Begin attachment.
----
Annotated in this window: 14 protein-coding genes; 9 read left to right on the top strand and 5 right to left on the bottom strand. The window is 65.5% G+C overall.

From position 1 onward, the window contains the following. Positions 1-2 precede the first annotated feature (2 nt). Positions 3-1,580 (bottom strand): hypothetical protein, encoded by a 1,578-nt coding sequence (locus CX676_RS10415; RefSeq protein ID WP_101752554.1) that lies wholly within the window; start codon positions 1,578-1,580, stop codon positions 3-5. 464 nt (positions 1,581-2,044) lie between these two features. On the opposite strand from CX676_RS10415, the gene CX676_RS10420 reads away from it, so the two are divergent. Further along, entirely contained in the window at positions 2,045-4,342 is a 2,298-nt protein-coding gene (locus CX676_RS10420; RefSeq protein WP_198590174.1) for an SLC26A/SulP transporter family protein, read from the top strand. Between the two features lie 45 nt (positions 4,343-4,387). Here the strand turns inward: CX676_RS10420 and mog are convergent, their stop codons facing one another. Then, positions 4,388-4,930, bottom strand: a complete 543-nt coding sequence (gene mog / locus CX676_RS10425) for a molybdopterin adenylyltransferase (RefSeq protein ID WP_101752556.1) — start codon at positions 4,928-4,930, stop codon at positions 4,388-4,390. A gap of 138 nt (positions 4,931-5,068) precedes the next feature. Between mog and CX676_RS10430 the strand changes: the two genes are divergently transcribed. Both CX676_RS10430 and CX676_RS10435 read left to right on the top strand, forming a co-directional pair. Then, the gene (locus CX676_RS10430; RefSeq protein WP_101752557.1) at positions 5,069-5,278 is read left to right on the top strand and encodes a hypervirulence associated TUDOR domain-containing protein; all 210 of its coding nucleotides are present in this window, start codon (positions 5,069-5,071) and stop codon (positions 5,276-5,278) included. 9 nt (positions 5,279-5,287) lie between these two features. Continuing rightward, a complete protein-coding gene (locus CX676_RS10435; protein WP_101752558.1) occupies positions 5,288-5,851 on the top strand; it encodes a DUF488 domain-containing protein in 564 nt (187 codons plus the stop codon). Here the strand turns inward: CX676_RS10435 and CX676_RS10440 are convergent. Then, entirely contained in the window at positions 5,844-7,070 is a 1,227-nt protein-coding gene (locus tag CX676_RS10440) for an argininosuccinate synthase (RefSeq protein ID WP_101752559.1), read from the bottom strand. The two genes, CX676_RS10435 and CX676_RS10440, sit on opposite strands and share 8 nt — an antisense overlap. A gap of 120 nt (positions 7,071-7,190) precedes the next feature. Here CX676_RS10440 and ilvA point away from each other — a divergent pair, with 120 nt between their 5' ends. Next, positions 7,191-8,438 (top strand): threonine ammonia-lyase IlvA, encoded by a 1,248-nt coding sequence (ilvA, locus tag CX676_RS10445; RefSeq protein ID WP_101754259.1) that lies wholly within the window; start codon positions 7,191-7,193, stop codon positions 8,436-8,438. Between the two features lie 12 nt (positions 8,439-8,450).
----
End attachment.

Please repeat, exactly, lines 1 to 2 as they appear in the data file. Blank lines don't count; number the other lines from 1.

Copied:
Annotated in this window: 14 protein-coding genes; 9 read left to right on the top strand and 5 right to left on the bottom strand. The window is 65.5% G+C overall.

From position 1 onward, the window contains the following. Positions 1-2 precede the first annotated feature (2 nt). Positions 3-1,580 (bottom strand): hypothetical protein, encoded by a 1,578-nt coding sequence (locus CX676_RS10415; RefSeq protein ID WP_101752554.1) that lies wholly within the window; start codon positions 1,578-1,580, stop codon positions 3-5. 464 nt (positions 1,581-2,044) lie between these two features. On the opposite strand from CX676_RS10415, the gene CX676_RS10420 reads away from it, so the two are divergent. Further along, entirely contained in the window at positions 2,045-4,342 is a 2,298-nt protein-coding gene (locus CX676_RS10420; RefSeq protein WP_198590174.1) for an SLC26A/SulP transporter family protein, read from the top strand. Between the two features lie 45 nt (positions 4,343-4,387). Here the strand turns inward: CX676_RS10420 and mog are convergent, their stop codons facing one another. Then, positions 4,388-4,930, bottom strand: a complete 543-nt coding sequence (gene mog / locus CX676_RS10425) for a molybdopterin adenylyltransferase (RefSeq protein ID WP_101752556.1) — start codon at positions 4,928-4,930, stop codon at positions 4,388-4,390. A gap of 138 nt (positions 4,931-5,068) precedes the next feature. Between mog and CX676_RS10430 the strand changes: the two genes are divergently transcribed. Both CX676_RS10430 and CX676_RS10435 read left to right on the top strand, forming a co-directional pair. Then, the gene (locus CX676_RS10430; RefSeq protein WP_101752557.1) at positions 5,069-5,278 is read left to right on the top strand and encodes a hypervirulence associated TUDOR domain-containing protein; all 210 of its coding nucleotides are present in this window, start codon (positions 5,069-5,071) and stop codon (positions 5,276-5,278) included. 9 nt (positions 5,279-5,287) lie between these two features. Continuing rightward, a complete protein-coding gene (locus CX676_RS10435; protein WP_101752558.1) occupies positions 5,288-5,851 on the top strand; it encodes a DUF488 domain-containing protein in 564 nt (187 codons plus the stop codon). Here the strand turns inward: CX676_RS10435 and CX676_RS10440 are convergent. Then, entirely contained in the window at positions 5,844-7,070 is a 1,227-nt protein-coding gene (locus tag CX676_RS10440) for an argininosuccinate synthase (RefSeq protein ID WP_101752559.1), read from the bottom strand. The two genes, CX676_RS10435 and CX676_RS10440, sit on opposite strands and share 8 nt — an antisense overlap. A gap of 120 nt (positions 7,071-7,190) precedes the next feature. Here CX676_RS10440 and ilvA point away from each other — a divergent pair, with 120 nt between their 5' ends. Next, positions 7,191-8,438 (top strand): threonine ammonia-lyase IlvA, encoded by a 1,248-nt coding sequence (ilvA, locus tag CX676_RS10445; RefSeq protein ID WP_101754259.1) that lies wholly within the window; start codon positions 7,191-7,193, stop codon positions 8,436-8,438. Between the two features lie 12 nt (positions 8,439-8,450).